More about Lactose Intolerance
What is lactose Intolerance?
Lactose is the disaccharide (double sugar) naturally present in the milk of mammals, including cow, goat, sheep and human milk. In our digestive system, we produce an enzyme called lactase, which separates the disaccharide lactose in to two easily digestible sugars – glucose and galactose.
The term lactose intolerant refers to a person with reduced ability to digest and absorb lactose – caused simply by low lactase enzyme production.
When lactose in food or drinks is not able to be broken down and absorbed, it moves through the digestive system and can commonly cause symptoms of gas, bloating and loose / urgent stools. Importantly, lactose does not cause damage to the digestive system, and does not cause non-digestive systems like headaches, rashes or fatigue.
How common is lactose intolerance?
As babies and children, we produce high amounts of lactase, making us well equipped to digest lactose in milk. However as we age, lactase production decreases significantly in a large proportion of people. According to our heritage and genetics, some of us will tolerate lactose better than others. For example, adults of northern European descent tend to digest lactose well throughout their lives, whereas many of Asian and west African descent will be lactose intolerant.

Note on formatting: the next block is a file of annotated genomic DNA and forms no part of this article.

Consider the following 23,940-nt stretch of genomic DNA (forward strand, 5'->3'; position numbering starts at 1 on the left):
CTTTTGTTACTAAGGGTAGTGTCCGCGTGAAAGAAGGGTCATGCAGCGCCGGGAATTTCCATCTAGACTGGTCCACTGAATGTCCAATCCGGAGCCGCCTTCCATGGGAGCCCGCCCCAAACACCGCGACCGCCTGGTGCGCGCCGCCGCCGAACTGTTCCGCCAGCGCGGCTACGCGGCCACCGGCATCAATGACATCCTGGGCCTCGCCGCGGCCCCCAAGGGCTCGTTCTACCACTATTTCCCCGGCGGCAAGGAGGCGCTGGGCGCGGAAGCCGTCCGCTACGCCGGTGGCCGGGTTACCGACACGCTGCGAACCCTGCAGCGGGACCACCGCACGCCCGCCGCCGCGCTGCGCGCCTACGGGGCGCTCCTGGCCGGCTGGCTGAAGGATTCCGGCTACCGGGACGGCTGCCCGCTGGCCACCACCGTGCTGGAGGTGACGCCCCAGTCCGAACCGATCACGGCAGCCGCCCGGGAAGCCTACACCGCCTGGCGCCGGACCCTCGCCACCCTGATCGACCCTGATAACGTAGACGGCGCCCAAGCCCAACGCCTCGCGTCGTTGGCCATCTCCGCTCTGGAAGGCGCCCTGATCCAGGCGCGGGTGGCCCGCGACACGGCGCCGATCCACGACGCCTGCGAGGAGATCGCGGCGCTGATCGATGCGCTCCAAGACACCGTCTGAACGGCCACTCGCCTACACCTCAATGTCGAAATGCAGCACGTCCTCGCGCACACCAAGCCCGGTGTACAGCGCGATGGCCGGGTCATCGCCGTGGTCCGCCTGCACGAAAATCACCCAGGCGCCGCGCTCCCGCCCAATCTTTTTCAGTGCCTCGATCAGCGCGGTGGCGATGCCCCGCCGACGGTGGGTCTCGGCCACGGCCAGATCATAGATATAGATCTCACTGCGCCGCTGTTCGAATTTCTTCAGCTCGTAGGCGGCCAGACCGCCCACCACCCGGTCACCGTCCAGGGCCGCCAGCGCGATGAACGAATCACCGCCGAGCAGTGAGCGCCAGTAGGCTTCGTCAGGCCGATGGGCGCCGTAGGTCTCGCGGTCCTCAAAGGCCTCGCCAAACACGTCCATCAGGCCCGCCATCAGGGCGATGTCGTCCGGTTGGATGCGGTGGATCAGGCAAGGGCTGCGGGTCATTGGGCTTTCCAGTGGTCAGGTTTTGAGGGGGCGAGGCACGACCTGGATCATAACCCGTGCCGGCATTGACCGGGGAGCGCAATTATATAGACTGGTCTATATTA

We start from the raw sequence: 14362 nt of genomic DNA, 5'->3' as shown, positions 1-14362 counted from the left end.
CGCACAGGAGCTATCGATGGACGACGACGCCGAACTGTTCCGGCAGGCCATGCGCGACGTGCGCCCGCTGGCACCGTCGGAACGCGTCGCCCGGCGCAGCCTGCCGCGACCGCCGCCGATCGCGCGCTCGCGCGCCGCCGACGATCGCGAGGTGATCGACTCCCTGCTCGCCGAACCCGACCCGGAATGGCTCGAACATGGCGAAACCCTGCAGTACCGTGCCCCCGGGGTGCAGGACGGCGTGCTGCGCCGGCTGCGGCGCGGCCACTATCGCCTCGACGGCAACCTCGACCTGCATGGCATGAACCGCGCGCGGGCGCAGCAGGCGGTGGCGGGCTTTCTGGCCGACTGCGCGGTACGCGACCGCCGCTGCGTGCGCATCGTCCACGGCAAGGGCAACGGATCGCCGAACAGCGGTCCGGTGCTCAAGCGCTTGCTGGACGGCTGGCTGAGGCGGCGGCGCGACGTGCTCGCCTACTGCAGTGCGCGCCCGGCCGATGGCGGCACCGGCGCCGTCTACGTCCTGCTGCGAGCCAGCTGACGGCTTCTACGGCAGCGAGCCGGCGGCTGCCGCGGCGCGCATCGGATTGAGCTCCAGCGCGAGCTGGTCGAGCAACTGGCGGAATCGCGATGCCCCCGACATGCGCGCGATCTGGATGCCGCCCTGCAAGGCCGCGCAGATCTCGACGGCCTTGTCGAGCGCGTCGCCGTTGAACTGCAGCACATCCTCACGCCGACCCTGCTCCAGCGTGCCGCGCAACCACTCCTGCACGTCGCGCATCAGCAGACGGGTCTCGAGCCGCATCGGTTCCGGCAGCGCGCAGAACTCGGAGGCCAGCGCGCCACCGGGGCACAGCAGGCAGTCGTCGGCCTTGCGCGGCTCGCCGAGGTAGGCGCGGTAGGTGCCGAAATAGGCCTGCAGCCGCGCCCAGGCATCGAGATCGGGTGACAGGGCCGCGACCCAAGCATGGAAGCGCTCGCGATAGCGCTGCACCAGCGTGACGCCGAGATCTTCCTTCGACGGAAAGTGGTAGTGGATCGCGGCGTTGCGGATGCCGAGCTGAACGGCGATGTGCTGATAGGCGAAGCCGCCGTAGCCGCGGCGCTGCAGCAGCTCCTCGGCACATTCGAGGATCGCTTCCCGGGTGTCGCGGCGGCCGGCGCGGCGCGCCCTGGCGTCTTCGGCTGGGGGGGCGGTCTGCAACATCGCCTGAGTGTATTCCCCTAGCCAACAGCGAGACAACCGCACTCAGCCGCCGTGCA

We can also become temporarily lactose intolerant (ie. for a few weeks) after an insult to the GI system like the dreaded gastroenteritis or an episode of acute food poisoning. In this case, lactase production and lactose tolerance returns once the gut is healed. Phew!
Read more in our blog where our dietitian Marnie further explores:
How much lactose is too much?
Where does lactose fit into the FODMAP equation?
How much lactose is in different foods?
We Feed You meals and lactose intolerance
What are lactose free dairy products?
FIVE COMMON MYTHS ABOUT LACTOSE INTOLERANCE
Read here: A Crash Course in Lactose Intolerance